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Getting locked out of your vacation rental can be a drag, not only for you but the owner/agent as well. There are a few things you can do to prevent this from happening, so, expect the best, but prepare for the worst and here’s how.

During the process of getting your contract finalized with the vacation rental owner or agent, make sure you get the following information: If the house is accessed only via a keypad, get the code before you get to the house. Put the code into your cell phone and at least one other person’s in your party. Ask if there is a spare key somewhere on the property. Once you get to the property, find the spare key.

Make sure, absolutely, that you have a way to get in touch with the owner/agent 24/7 on your stay. One phone number doesn’t cut it. Get two or more if you can.

That’s it! Sorry for the brief post, but it’s that easy to solve this problem before it comes up! If I’m overlooking something please post here and let me know!

Make some trails!

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3 Responses to “ When Vacation Rental Lock Boxes Go Bad ”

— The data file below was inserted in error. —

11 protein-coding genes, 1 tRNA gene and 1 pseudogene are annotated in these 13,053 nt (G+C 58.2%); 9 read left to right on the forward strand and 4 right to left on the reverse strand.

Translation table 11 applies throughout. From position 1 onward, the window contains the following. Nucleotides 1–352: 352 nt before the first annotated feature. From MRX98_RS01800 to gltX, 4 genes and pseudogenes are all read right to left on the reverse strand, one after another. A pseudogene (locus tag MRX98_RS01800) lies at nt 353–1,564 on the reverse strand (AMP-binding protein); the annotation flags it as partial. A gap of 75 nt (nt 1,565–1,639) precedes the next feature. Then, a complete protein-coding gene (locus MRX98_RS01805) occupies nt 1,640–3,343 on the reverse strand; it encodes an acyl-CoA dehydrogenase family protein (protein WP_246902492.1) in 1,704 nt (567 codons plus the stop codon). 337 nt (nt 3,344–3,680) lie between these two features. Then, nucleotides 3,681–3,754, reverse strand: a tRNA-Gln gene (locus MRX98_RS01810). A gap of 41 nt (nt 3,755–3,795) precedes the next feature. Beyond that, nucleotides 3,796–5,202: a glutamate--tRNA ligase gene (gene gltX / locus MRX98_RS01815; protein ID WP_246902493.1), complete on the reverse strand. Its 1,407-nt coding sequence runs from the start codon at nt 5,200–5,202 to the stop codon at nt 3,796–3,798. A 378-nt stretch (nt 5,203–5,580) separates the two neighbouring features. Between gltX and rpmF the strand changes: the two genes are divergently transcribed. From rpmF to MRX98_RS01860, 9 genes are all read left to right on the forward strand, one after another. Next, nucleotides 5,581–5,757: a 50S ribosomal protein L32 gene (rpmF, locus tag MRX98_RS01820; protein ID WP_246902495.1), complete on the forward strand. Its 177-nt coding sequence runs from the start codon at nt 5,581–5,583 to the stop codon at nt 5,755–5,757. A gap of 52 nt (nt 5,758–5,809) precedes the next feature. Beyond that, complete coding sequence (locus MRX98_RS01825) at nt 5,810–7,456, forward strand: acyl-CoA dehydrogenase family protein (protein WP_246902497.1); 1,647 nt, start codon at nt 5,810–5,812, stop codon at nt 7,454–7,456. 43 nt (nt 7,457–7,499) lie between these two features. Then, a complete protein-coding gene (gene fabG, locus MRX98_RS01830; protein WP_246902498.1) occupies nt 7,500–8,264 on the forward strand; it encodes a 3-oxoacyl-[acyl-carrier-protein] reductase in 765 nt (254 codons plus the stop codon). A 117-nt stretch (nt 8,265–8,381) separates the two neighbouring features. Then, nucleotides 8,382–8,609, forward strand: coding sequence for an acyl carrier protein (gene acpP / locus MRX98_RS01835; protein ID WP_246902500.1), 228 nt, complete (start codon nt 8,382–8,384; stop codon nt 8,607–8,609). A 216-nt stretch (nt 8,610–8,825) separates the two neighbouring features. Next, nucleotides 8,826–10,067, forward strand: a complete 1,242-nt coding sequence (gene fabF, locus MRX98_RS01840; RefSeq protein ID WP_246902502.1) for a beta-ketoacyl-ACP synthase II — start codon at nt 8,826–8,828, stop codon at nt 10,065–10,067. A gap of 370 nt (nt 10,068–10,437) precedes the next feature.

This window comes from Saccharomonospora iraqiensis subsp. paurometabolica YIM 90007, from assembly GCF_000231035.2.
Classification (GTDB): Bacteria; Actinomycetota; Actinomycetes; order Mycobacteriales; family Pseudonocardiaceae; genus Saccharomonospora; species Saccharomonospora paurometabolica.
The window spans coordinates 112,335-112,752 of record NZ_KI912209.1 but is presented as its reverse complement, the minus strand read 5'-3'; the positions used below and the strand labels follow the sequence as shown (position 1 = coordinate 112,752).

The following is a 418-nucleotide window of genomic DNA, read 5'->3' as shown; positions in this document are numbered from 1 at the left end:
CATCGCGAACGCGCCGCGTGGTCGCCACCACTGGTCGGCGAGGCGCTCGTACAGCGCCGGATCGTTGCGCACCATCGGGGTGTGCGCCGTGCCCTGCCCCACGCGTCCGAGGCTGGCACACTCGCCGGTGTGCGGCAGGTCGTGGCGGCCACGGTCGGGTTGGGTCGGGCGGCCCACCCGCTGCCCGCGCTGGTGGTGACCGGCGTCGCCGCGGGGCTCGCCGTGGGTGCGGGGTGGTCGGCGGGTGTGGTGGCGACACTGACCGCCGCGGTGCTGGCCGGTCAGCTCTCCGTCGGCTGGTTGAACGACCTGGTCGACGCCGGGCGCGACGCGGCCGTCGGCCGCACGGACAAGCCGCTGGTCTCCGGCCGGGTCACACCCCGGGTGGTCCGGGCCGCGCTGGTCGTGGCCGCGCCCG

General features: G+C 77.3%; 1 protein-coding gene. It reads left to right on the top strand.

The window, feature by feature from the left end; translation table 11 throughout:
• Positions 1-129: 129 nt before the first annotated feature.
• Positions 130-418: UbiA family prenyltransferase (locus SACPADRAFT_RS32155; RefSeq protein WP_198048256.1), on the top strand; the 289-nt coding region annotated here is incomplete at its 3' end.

1. Heather
    July 31, 2010 at 9:51 am

    We manage 150 properties on behalf of owners, and because they are widely separated and very diverse properties, our owners have many different methods of providing access. Some will meet their guests; others use the lockbox method, and a few will hide a key somewhere on the property and let their guests know where to find it. We ensure all our owners have a spare key put in an easily accessible place but do not pass this information on as there are big security issues in properties that are vacant for long periods of time. We use a 24/7 call centre and if a guest has a problem with access they have the toll free number to call. They will be asked a security question to establish they are the expected guests and will then be provided with the information on the additional key.
    Access issues are common and you are right how important it is to have a back-up plan.

  2. Terry Gronenthal
    August 14, 2010 at 4:52 am

    The 24/7 call centre is a new one on me. That’s absolutely perfect! The only thing I’d emphasize is that you convey the number to the renter as clearly as possible. Maybe send a text message to the renter with the telephone number in it.
    Thanks Heather!

  3. Cathy
    January 24, 2011 at 1:51 am

    One thing you haven’t considered is that guests who enter with a lockbox are completely on their own. If they’re in a house, they may ask the neighbors for help. In a condo, they won’t be sensitive to noise issues. I live in a condo with vacation rentals nearby. Many renters assume we are their staff. I’ve been stopped with questions about restaurants, sight-seeing, how to use the keypad, and more. I always refuse and tell them to call their agency, but it’s very annoying- like being asked for money on the street.

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